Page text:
“Anytime a student makes a bad choice it is disappointing to us. Unfortunately, the incident that occurred at Bartow High School yesterday was a sercious breach of conduct. In order to maintain a safe and orderly learning environment, we simply must uphold our code of conduct rules. We urge our parents to join us in conveying the message that there are consequences to actions. We will not compromise the safety and security of our students and staff.”

Miami New Times smartly added, “So, sorry kids. Don’t try any extracurricular science projects on school grounds, especially if they could result in anything resembling an explosion.”

This story should concern every student and parent with children in public education systems, particularly in Florida. As the Reason article observed, “As far as I can tell, the only person in this story facing a serious threat to her safety and security is the girl who might have to serve a prison sentence — but then, she doesn’t go to Bartow High anymore, so perhaps the school system doesn’t think she counts.”

Kiera Wilmot’s story raises a series of troubling questions. This could happen to any student. Classmates, the Principal and the student herself clarified this was no act of malevolence, but school administrators and law enforcement pursued charges to ensure “safety and security”. Have this nation’s schools become such mindless, bureaucratic prisons that all reason is forfeit?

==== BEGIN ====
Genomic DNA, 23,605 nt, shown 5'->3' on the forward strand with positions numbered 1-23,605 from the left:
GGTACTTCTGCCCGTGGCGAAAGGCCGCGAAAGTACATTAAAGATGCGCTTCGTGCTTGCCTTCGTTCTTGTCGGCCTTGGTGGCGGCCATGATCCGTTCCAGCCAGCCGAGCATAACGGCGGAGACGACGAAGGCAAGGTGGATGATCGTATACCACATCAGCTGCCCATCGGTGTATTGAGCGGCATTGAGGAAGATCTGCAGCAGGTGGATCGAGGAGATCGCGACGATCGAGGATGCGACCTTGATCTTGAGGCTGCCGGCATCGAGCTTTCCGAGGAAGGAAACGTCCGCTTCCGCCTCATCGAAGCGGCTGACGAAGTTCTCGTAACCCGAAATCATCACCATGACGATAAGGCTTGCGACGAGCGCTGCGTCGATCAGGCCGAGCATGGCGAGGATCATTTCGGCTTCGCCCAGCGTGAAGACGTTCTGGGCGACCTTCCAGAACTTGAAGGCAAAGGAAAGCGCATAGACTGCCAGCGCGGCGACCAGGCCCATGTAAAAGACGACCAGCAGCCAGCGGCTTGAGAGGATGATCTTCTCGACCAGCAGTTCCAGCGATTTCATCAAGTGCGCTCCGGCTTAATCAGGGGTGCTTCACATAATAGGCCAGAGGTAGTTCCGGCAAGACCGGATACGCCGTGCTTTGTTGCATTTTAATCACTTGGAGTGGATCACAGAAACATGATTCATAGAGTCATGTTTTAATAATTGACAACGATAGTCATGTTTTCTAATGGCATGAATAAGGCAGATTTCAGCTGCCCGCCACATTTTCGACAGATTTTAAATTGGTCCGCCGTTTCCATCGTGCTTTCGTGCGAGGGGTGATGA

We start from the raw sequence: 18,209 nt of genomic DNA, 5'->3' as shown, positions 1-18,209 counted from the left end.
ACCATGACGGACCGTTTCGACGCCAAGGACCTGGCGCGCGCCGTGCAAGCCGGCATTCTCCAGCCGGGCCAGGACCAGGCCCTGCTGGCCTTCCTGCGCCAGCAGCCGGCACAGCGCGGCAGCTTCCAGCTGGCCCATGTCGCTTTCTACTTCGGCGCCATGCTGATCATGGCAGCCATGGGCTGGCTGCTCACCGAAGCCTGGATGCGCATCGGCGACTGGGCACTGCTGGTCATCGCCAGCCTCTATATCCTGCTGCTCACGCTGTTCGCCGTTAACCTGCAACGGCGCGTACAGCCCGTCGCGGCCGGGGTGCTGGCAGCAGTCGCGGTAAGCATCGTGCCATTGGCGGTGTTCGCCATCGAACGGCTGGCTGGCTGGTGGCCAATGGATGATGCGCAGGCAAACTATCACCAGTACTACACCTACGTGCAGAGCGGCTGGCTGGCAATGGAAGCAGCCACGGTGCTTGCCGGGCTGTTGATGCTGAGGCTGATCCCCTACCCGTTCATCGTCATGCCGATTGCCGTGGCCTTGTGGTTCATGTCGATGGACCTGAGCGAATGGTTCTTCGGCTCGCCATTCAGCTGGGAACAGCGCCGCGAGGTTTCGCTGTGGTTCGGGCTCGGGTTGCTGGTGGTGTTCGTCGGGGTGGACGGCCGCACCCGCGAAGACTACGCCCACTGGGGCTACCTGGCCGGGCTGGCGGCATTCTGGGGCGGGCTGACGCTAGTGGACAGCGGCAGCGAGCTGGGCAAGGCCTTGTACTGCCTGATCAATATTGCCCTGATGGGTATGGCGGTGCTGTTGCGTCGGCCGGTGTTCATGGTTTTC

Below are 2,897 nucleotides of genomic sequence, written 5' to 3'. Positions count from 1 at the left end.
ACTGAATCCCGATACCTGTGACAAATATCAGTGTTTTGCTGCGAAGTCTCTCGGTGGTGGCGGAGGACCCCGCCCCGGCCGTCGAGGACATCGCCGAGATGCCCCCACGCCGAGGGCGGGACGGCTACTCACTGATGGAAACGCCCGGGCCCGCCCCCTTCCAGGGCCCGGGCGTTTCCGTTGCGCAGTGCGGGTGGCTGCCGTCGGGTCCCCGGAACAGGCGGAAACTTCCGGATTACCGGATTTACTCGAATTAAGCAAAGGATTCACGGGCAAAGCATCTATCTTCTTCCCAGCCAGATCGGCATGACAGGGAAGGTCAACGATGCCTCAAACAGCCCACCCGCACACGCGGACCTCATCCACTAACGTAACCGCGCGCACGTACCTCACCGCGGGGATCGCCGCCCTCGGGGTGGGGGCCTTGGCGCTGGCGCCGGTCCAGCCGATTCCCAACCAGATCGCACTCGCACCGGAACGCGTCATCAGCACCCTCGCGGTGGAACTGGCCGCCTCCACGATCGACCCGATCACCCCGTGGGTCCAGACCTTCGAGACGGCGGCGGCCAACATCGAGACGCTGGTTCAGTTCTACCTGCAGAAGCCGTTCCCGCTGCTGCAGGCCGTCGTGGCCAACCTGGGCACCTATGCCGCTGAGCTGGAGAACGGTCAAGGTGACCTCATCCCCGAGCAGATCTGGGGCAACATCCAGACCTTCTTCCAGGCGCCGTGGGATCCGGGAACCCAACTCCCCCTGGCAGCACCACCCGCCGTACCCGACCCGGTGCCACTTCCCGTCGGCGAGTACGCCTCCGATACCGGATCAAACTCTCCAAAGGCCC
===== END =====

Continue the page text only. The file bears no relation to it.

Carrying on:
This case affirms the argument presented by Cevin Soling’s compelling documentary, War on Kids:

“Public schools have essentially been turned into prisons with constant surveillance and harsh, often absurd zero tolerance policies towards drugs, alcohol, weapons, violence and other forms of misbehavior. Things that would’ve earned you a visit with a counselor or the principal can now get you expelled.”

Zero tolerance policies can be effective, but all involved seem to indicate this was a mistake, an act of curiosity gone wrong. Does this not set a precedent that even if no one is injured, the very possibility of injury warrants ruining a 16-year old student’s life? Since when do innocent accidents warrant prison sentences?